Yikes, thats not a drive train, it's a reef
Poor little Yanmar! I've sometimes noticed that my motor (same one) will smoke at 3000 RPM if I'm fighting a strong tide and/or headwinds. If I back off the RPM, it seems fine. The motor purrs at 3000 otherwise, so I assume it's not a prop issue. This has never made sense to me, as the motor shouldn't "know" what the opposing forces are. Right? They should simply make the boat go slower. Or, are the forces somehow "lugging" the motor? Hypothetically, if the boat was tied to the dock, shouldn't the motor turn effectively at 3000 RPM? Dock, line, boat and dock cleat failure aside of course
Someone please explain
Depends if you mean having the motor turning the prop when at the dock or running in neutral. If in neutral then it should theoretically run to it's max governed speed.
However in the context of turning the prop, forces come into play.
If you are stationary and turning the prop, then the blades angle of attack to the water are at maximum so it has maximum load and it's static (the boat not moving rpm will be lower).As the boat begins to move forward the props angle of attack relative to the water is decreased so the load on the prop is less and the motor can spin it easier, faster the boat through the water the lesser the AoA on the blades.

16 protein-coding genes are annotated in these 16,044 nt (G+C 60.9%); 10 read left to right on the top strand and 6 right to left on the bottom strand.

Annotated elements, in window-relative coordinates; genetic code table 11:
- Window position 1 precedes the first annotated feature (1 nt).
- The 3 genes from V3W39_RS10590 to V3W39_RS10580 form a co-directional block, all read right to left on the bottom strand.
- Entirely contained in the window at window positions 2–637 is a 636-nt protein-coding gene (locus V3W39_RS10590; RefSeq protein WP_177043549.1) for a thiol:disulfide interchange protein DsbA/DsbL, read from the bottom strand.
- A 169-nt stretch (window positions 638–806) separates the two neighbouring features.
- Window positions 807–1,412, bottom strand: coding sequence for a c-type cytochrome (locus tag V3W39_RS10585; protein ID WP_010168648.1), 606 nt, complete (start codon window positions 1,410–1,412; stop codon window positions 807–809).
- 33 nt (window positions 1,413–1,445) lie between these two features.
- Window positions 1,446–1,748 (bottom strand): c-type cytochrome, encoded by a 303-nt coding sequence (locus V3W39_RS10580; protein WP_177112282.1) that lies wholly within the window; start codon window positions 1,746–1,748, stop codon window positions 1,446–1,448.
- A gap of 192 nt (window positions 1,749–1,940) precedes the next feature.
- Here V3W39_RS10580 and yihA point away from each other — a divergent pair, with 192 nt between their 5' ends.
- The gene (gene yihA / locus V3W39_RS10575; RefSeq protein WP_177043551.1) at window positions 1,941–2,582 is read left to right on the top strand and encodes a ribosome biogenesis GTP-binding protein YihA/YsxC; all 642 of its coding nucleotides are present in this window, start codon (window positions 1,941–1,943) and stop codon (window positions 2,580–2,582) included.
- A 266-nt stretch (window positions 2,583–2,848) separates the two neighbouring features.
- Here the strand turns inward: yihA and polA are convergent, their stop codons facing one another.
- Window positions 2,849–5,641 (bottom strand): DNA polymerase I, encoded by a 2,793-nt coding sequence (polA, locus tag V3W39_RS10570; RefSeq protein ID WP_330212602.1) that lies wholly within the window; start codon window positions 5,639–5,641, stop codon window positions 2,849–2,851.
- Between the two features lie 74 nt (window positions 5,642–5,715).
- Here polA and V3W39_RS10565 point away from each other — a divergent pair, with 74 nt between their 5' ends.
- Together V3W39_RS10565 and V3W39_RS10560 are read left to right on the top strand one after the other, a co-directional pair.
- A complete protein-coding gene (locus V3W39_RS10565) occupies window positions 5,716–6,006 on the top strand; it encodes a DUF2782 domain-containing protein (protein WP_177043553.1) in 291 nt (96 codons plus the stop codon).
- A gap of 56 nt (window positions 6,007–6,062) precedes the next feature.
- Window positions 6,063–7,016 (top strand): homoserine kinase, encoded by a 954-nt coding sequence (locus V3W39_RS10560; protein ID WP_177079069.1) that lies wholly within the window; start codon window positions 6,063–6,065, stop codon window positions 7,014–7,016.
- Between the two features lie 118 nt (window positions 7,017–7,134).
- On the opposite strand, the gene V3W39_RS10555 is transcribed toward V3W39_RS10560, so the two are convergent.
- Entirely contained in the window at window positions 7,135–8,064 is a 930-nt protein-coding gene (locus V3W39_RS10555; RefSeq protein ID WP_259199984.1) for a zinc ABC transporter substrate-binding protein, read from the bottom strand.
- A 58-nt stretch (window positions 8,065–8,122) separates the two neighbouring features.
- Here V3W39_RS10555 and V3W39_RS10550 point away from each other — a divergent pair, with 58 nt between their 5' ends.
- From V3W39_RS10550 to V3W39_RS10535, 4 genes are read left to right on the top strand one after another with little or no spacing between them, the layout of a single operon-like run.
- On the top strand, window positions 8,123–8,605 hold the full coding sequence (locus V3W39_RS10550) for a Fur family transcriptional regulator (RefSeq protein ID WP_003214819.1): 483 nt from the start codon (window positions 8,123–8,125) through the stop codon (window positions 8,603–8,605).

So if your are motoring into a headwind your boat speed will be less so the AoA will be greater.
For instance if I am motoring my boat and try to go to full power too early then I will get smoke but if I allow the boat speed to increase and I incrementally open the throttle I can achieve full power and no smoke from the engine.
Same with a propeller driven aircraft, on the ground your max static rpm will be lower then what you will achieve when you are flying. In an aircraft this effect is more easily seen as if you place the aircraft in a dive to increase air speed you can actually over speed your motor if you do not reduce power.